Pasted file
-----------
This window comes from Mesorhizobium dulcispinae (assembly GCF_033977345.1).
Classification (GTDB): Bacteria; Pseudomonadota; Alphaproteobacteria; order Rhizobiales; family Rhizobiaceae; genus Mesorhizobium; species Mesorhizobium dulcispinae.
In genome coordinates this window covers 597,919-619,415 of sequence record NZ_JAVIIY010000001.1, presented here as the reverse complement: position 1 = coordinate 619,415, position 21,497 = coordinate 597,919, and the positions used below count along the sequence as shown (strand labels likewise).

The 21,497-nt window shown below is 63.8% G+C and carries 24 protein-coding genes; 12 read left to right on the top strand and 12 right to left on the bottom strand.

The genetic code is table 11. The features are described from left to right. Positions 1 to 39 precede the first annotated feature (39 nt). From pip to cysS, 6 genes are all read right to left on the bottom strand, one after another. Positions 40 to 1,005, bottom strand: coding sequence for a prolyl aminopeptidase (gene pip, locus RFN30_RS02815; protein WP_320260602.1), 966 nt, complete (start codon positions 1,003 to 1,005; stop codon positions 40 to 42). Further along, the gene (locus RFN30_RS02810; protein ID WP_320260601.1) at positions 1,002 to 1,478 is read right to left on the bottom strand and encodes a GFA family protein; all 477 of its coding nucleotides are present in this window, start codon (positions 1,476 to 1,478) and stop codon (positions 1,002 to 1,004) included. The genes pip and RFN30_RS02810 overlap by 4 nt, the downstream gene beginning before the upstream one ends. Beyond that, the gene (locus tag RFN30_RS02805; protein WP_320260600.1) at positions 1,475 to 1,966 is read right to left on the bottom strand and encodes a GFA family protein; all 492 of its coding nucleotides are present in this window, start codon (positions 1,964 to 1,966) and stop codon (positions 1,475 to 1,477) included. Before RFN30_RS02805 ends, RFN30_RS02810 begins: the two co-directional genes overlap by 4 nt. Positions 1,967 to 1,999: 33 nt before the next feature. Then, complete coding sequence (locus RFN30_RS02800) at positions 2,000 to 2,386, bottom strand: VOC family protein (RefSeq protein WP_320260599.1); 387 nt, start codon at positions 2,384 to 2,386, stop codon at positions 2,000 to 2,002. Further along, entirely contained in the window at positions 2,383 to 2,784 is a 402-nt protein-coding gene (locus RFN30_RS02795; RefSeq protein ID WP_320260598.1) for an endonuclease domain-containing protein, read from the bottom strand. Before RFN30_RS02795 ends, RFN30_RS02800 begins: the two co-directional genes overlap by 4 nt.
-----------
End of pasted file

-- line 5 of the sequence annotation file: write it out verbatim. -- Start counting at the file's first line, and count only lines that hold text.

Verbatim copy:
The genetic code is table 11. The features are described from left to right. Positions 1 to 39 precede the first annotated feature (39 nt). From pip to cysS, 6 genes are all read right to left on the bottom strand, one after another. Positions 40 to 1,005, bottom strand: coding sequence for a prolyl aminopeptidase (gene pip, locus RFN30_RS02815; protein WP_320260602.1), 966 nt, complete (start codon positions 1,003 to 1,005; stop codon positions 40 to 42). Further along, the gene (locus RFN30_RS02810; protein ID WP_320260601.1) at positions 1,002 to 1,478 is read right to left on the bottom strand and encodes a GFA family protein; all 477 of its coding nucleotides are present in this window, start codon (positions 1,476 to 1,478) and stop codon (positions 1,002 to 1,004) included. The genes pip and RFN30_RS02810 overlap by 4 nt, the downstream gene beginning before the upstream one ends. Beyond that, the gene (locus tag RFN30_RS02805; protein WP_320260600.1) at positions 1,475 to 1,966 is read right to left on the bottom strand and encodes a GFA family protein; all 492 of its coding nucleotides are present in this window, start codon (positions 1,964 to 1,966) and stop codon (positions 1,475 to 1,477) included. Before RFN30_RS02805 ends, RFN30_RS02810 begins: the two co-directional genes overlap by 4 nt. Positions 1,967 to 1,999: 33 nt before the next feature. Then, complete coding sequence (locus RFN30_RS02800) at positions 2,000 to 2,386, bottom strand: VOC family protein (RefSeq protein WP_320260599.1); 387 nt, start codon at positions 2,384 to 2,386, stop codon at positions 2,000 to 2,002. Further along, entirely contained in the window at positions 2,383 to 2,784 is a 402-nt protein-coding gene (locus RFN30_RS02795; RefSeq protein ID WP_320260598.1) for an endonuclease domain-containing protein, read from the bottom strand. Before RFN30_RS02795 ends, RFN30_RS02800 begins: the two co-directional genes overlap by 4 nt.